• Appliances: The inspector will ensure all built-in and free-standing appliances, including the stove, dishwasher, refrigerator, microwave, washer, dryer and other appliances, are working properly.
  • Safety: Inspectors also verify the functionality of fire and carbon monoxide alarms and fire sprinklers, and ensure the good condition of stairs, handrails, guardrails and garage door openers.
  • Garage: The inspector will look for a solid garage foundation and assess the condition of the windows, ceiling, framing and roof. They’ll also ensure the garage door opener is working correctly, verify that the electrical system is up to code and test the functionality of all outlets.
  • Grounds: Any leaks from the septic tank or drainage system issues can be a significant concern. The inspector will also evaluate the condition of the house's driveways, fences and sidewalks.

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Average Home Inspection Cost Breakdown By Location

Remember, location plays a role in the cost of a home inspection. This list of popular cities reflects the spectrum of home inspection costs:

  • New York, New York: $350 
  • Charleston, South Carolina: $392
  • Los Angeles, California: $322
  • Boston, Massachusetts: $410
  • Houston, Texas: $346

Special Home Inspection 

A typical home inspection covers several areas, as outlined above. However, numerous facets of the home are left out, meaning a special home inspection may be necessary. Here are several types of special home inspections, their average pricing and when you may need one.

  • Asbestos testing: Asbestos was a popular insulation material decades ago and can cause severe lung diseases, including cancer. Therefore, if you’re buying an older house, having an asbestos inspection is crucial. You can expect to pay around $480 for an inspection, although costs vary by location.
  • Radon testing: Radium is a naturally occurring chemical in soil, rocks, water and natural gas. When it breaks down, it releases radon, a colorless, odorless gas that can cause lung cancer. A test costs about $420 and will let you know if radon levels in your home are beneath Environmental Protection Agency (EPA) limits.
  • Pest inspection: Termites, cockroaches and rodents can damage a home and introduce diseases to its inhabitants. In addition, the presence of pests may not be obvious, necessitating an inspection to ensure your safety. A pest inspection costs an average of $100.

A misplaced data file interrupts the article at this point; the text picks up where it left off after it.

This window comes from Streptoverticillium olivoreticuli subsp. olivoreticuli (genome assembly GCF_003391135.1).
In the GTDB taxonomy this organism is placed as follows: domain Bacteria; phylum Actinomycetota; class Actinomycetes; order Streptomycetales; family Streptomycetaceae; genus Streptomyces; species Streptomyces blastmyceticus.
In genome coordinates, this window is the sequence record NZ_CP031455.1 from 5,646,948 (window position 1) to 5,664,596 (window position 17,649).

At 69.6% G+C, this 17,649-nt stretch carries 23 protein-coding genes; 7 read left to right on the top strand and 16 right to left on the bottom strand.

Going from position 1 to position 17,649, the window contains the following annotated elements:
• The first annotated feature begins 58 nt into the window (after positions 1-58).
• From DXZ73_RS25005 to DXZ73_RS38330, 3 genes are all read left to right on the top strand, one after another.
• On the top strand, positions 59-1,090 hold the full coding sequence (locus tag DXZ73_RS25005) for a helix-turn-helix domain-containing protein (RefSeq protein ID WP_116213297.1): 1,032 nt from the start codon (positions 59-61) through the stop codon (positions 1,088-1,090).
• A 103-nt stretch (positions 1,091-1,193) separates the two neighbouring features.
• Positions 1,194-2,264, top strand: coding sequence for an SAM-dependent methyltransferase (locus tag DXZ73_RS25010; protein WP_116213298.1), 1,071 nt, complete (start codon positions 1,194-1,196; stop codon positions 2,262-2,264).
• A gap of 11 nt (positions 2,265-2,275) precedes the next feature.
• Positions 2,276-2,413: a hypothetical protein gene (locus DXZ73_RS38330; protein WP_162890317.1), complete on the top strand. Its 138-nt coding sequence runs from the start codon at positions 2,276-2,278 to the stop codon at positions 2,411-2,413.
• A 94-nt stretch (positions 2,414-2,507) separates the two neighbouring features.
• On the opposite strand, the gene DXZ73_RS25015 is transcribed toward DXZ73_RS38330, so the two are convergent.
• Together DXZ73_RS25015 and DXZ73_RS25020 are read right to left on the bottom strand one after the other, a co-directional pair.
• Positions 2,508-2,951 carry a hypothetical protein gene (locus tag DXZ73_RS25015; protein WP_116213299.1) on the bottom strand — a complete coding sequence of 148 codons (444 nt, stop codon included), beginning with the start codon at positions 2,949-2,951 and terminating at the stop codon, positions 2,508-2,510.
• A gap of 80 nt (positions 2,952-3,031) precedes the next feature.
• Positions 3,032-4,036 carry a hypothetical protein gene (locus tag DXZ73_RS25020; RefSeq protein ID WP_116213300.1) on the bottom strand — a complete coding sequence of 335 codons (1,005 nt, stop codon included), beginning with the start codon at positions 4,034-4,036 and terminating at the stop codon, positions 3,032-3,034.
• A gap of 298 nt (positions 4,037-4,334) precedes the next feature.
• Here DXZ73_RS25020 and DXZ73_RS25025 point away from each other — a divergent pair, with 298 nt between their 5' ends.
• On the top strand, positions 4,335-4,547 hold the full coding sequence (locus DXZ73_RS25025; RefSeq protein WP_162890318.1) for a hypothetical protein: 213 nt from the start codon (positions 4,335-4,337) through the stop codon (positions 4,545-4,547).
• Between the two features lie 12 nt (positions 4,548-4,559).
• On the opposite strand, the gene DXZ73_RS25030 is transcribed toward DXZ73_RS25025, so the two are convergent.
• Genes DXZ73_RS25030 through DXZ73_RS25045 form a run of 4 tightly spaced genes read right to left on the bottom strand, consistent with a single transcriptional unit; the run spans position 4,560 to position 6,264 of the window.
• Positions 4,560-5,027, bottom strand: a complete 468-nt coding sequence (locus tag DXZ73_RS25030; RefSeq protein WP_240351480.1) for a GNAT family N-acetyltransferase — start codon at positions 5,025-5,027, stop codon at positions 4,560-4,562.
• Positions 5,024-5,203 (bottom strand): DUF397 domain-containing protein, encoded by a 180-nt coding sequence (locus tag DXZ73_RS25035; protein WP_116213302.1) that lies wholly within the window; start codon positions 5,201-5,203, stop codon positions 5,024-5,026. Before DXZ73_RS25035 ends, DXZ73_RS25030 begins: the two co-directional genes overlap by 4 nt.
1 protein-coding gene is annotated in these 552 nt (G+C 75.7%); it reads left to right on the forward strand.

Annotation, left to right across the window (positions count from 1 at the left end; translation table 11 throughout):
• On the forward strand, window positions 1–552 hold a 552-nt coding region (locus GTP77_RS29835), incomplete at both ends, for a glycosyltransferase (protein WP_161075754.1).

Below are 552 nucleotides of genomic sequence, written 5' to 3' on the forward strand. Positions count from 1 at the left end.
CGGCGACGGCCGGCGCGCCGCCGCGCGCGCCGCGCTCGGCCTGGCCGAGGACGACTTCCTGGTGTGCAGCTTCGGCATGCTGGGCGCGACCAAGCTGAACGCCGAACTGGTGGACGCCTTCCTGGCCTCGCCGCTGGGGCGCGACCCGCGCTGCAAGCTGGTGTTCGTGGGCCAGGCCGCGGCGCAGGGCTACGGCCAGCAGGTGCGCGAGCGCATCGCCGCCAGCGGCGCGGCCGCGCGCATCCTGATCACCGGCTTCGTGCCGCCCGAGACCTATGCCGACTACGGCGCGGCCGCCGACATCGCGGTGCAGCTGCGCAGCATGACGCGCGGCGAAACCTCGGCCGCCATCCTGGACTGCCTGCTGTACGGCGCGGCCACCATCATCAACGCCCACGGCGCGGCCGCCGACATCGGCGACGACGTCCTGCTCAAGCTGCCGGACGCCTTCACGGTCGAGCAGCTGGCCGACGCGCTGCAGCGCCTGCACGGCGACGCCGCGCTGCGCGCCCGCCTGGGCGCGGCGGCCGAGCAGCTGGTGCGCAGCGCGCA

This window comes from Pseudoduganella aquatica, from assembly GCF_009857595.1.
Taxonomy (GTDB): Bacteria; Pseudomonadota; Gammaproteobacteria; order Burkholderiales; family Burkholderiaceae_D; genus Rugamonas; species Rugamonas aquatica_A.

• Mold inspection: Mold can grow where moisture persists in the home, especially behind walls. A profusion of mold means more spores in the air, which causes health problems. You’ll pay about $656 for a mold inspection.
  • Septic system inspection: If the home uses a septic tank for water disposal, its functionality is essential. Experts recommend inspecting the system every 3 years to ensure it operates correctly. Otherwise, misdirected water can cause damage to the foundation or introduce pathogens into your soil. So, it’s well worth it to pay around $550 per septic inspection.

Home Inspection Cost FAQs

Here are the answers to some commonly asked questions about home inspections to aid you in your homebuying journey.

Who pays for a home inspection?

Typically, the buyer pays for a home inspection to certify that it doesn’t have significant issues. However, in a buyer’s market, it’s possible to negotiate for the owner to pay for the home inspection if they are having trouble selling the home.

Is a home inspection part of the closing costs?

A home inspection isn’t part of the closing costs because it’s not a mandatory fee. Therefore, buyers must intentionally include the inspection cost in their budget since the usual closing cost list doesn’t include it.

What is an inspection contingency?

An inspection contingency states the specific findings of a home inspection that could alter the deal. For example, a faulty foundation would trigger the inspection contingency, allowing the buyer to back out or renegotiate the offer.

The Bottom Line: The Cost Of A Home Inspection Could Save You Money

Paying hundreds of dollars when you don’t have to can seem excessive, especially when buying a home is already expensive. However, because inspections can reveal severe issues, such as a cracked foundation or pest infestations, it’s best to cover your bases before purchasing the home.

An inspection helps you verify that the home is in as good of a condition as it appears. Remember, you’re responsible for the home after closing, and an inspection allows you to identify and tackle problems before signing the dotted line.

If you’re starting your journey toward homeownership, the inspection is a few steps away. First, you can get approved for a mortgage today and start house hunting with solid financing.

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Headshot Ashley Kilroy

Ashley Kilroy

Ashley Kilroy is an experienced financial writer. In addition to being a contributing writer at Rocket Homes, she writes for solo entrepreneurs as well as for Fortune 500 companies. Ashley is a finance graduate of the University of Cincinnati. When she isn’t helping people understand their finances, you may find Ashley cage diving with great whites or on safari in South Africa.